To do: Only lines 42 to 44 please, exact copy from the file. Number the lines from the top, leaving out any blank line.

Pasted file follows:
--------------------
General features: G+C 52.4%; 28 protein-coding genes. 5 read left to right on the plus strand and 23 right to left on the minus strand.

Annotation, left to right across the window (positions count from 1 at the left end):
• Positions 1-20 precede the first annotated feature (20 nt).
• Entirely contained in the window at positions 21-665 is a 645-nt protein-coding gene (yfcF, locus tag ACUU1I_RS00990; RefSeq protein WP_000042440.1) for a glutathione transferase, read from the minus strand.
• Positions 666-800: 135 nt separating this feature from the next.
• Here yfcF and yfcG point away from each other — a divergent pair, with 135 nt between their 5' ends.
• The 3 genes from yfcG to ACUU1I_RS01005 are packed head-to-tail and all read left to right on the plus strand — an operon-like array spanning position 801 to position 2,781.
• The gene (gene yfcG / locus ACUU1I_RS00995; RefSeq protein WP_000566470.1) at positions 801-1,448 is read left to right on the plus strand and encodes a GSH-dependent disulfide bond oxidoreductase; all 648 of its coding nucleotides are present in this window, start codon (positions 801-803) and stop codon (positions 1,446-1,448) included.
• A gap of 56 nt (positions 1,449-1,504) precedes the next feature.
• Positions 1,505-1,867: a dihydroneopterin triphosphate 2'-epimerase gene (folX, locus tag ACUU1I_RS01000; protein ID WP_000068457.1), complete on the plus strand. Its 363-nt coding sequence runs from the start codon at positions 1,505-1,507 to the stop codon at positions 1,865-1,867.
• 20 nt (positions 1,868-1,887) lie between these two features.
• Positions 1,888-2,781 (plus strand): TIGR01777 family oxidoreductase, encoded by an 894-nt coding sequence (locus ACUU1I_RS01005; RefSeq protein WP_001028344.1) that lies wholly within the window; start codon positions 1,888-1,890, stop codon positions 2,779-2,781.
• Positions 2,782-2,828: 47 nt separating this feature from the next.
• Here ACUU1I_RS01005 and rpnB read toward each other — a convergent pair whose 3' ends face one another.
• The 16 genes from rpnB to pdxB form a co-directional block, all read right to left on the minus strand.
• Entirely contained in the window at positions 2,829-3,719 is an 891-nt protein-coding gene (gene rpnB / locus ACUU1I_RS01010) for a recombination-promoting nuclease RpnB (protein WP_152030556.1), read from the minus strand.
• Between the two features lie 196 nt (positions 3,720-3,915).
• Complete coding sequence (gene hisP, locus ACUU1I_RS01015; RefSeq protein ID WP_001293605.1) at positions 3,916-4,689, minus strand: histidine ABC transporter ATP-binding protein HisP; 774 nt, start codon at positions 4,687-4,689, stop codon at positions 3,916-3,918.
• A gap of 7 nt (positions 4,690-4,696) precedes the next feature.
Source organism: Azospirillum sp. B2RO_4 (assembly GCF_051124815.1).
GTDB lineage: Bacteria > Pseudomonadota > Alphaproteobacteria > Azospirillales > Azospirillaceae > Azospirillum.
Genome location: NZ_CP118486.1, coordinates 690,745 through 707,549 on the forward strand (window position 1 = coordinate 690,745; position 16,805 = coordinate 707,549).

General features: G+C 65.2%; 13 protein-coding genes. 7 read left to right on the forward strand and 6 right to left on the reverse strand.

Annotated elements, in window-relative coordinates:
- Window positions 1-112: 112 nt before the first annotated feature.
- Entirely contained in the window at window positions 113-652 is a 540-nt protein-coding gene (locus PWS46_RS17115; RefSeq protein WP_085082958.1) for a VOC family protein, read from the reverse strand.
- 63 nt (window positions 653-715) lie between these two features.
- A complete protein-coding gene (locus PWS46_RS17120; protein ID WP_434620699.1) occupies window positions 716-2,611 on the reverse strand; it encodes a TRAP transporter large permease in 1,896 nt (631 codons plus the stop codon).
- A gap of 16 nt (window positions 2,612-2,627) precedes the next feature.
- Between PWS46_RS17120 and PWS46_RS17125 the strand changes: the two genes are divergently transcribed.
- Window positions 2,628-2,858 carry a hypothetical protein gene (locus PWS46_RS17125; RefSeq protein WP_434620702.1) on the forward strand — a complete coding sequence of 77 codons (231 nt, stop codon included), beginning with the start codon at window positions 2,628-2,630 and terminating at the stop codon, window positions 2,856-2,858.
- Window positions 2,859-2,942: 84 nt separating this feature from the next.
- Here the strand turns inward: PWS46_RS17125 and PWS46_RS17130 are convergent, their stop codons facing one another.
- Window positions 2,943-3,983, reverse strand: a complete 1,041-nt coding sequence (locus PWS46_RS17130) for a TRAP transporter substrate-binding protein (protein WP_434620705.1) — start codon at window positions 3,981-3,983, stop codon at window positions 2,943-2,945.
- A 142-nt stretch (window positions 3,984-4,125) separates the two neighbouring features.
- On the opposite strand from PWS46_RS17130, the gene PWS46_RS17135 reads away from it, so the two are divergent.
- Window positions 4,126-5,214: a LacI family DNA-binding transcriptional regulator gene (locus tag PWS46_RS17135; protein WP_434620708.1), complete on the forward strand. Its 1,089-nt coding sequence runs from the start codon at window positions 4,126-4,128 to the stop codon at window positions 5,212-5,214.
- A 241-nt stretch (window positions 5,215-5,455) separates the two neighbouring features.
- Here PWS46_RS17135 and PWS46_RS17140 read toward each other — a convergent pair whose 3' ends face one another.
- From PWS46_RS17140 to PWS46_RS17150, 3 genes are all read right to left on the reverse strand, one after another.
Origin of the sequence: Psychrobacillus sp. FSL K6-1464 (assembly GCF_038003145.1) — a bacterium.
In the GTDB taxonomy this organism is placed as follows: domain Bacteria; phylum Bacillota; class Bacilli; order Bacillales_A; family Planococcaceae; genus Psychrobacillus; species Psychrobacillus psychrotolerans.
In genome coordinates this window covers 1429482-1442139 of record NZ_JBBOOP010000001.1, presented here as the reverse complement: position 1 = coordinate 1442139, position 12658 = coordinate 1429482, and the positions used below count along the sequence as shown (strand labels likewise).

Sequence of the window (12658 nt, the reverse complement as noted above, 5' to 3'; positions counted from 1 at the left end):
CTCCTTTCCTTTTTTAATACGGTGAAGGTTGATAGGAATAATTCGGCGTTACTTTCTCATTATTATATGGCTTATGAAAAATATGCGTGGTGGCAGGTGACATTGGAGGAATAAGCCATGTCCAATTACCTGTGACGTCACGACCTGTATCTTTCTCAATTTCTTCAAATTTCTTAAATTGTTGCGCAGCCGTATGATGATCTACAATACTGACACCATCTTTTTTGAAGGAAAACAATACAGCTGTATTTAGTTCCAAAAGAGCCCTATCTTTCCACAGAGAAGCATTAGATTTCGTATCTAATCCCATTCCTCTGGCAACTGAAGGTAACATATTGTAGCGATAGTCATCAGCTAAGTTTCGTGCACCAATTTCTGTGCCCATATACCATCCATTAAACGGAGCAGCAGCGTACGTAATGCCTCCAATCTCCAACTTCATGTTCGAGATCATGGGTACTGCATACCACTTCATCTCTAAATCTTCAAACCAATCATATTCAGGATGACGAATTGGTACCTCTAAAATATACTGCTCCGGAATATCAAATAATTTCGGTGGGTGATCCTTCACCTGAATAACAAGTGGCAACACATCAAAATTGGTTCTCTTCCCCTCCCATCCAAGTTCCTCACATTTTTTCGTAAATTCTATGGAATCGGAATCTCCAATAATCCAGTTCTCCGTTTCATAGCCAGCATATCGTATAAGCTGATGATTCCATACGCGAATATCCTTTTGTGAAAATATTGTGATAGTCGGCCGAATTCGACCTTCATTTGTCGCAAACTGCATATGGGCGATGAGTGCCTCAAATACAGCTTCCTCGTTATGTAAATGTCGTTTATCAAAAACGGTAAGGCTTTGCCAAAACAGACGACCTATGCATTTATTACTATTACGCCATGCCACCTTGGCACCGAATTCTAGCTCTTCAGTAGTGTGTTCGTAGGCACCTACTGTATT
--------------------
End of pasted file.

In the GTDB taxonomy this organism is placed as follows: domain Bacteria; phylum Bacillota; class Bacilli; order Bacillales_A; family Planococcaceae; genus Psychrobacillus; species Psychrobacillus psychrotolerans.
In genome coordinates this window covers 1429482-1442139 of record NZ_JBBOOP010000001.1, presented here as the reverse complement: position 1 = coordinate 1442139, position 12658 = coordinate 1429482, and the positions used below count along the sequence as shown (strand labels likewise).

Sequence of the window (12658 nt, the reverse complement as noted above, 5' to 3'; positions counted from 1 at the left end):